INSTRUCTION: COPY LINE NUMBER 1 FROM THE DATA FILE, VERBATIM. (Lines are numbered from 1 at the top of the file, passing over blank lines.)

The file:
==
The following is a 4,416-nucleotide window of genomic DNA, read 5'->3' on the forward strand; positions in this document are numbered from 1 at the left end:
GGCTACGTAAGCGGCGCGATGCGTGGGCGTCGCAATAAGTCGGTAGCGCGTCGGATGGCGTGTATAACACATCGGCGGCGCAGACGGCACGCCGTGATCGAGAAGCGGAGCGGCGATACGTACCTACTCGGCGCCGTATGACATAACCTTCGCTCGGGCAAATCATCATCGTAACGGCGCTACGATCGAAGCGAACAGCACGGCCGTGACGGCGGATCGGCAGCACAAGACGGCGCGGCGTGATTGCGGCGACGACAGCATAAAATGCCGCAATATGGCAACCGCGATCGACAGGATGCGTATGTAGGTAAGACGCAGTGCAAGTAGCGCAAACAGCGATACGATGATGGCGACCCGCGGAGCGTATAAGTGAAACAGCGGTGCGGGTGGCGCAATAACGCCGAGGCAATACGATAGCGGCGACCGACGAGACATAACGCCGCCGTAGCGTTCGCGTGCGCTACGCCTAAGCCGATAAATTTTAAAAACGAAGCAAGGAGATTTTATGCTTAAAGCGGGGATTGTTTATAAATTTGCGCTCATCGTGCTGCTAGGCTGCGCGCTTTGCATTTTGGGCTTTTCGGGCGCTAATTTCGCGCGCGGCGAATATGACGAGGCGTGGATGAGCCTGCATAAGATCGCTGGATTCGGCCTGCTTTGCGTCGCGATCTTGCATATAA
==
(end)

The following is a 4,416-nucleotide window of genomic DNA, read 5'->3' on the forward strand; positions in this document are numbered from 1 at the left end: